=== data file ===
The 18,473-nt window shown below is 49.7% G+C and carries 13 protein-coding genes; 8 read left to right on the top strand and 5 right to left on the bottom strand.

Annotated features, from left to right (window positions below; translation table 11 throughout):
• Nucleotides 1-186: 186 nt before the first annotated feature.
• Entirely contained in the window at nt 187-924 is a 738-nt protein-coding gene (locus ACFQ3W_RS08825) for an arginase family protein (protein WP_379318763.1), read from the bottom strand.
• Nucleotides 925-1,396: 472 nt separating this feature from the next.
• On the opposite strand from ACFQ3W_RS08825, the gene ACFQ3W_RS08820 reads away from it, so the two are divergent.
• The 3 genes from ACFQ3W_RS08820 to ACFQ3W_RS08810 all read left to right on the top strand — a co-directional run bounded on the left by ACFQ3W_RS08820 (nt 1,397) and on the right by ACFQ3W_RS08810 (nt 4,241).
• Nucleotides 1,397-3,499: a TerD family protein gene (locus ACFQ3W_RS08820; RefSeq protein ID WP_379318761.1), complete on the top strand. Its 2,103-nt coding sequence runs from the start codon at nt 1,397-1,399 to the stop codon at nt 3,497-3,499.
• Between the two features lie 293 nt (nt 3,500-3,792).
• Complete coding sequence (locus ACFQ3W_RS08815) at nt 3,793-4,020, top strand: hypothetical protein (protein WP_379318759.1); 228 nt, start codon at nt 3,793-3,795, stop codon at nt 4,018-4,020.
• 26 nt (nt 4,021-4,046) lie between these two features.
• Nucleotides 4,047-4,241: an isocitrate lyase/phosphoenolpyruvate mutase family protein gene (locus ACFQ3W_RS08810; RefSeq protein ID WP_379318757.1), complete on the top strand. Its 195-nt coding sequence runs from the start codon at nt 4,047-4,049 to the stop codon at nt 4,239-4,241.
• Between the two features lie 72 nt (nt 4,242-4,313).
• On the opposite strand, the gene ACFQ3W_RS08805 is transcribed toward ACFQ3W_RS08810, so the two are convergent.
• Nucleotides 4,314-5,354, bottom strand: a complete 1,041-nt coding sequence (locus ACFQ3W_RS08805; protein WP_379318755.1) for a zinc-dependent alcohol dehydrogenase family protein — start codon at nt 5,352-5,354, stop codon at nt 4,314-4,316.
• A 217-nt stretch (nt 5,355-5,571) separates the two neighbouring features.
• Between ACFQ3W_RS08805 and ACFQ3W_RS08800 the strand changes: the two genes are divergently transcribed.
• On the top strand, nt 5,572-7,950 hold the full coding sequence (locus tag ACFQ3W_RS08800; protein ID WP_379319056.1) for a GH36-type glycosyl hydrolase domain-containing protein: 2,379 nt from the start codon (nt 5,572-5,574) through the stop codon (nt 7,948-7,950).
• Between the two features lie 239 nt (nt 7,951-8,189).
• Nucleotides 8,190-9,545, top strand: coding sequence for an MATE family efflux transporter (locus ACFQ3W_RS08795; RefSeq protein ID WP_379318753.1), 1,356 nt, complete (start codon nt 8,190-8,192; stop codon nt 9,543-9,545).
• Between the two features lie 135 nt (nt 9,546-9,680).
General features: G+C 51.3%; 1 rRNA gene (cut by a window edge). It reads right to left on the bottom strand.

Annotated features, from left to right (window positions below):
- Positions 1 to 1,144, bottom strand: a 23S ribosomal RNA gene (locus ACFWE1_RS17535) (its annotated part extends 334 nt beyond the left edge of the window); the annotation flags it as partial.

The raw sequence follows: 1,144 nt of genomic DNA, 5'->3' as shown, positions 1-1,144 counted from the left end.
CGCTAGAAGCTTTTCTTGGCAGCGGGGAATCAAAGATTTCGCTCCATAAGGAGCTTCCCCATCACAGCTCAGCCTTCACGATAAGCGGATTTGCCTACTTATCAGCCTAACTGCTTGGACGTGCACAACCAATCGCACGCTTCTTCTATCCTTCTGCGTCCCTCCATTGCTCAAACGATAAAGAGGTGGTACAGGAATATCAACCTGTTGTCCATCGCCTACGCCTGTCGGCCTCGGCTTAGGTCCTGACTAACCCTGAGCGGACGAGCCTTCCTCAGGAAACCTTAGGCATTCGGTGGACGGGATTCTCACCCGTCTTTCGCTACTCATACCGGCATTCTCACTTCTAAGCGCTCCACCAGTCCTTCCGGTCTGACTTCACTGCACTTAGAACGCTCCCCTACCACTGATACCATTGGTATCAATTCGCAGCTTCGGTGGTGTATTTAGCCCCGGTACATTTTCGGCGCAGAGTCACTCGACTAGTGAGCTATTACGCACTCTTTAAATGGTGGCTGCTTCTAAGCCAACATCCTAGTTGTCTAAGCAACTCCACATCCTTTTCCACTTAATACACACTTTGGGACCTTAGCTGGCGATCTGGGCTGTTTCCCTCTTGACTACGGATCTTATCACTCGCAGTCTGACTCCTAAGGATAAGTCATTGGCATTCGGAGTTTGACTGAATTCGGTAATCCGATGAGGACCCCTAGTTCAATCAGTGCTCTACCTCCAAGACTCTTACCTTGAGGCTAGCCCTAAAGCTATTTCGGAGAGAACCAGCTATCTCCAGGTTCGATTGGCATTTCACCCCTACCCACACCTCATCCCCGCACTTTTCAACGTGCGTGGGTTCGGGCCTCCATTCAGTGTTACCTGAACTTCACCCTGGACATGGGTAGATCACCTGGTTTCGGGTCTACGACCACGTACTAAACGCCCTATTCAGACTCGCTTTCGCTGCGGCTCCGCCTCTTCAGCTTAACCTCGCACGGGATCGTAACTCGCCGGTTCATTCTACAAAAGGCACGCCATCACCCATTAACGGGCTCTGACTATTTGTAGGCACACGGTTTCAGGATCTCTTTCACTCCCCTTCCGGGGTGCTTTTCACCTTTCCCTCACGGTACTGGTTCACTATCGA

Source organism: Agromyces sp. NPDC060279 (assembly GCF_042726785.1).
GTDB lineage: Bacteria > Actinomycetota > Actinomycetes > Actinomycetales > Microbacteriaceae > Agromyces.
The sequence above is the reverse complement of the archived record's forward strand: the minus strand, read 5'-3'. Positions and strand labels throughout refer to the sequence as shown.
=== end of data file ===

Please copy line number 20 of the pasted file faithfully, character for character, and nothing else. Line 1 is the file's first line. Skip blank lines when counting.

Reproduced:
• Nucleotides 8,190-9,545, top strand: coding sequence for an MATE family efflux transporter (locus ACFQ3W_RS08795; RefSeq protein ID WP_379318753.1), 1,356 nt, complete (start codon nt 8,190-8,192; stop codon nt 9,543-9,545).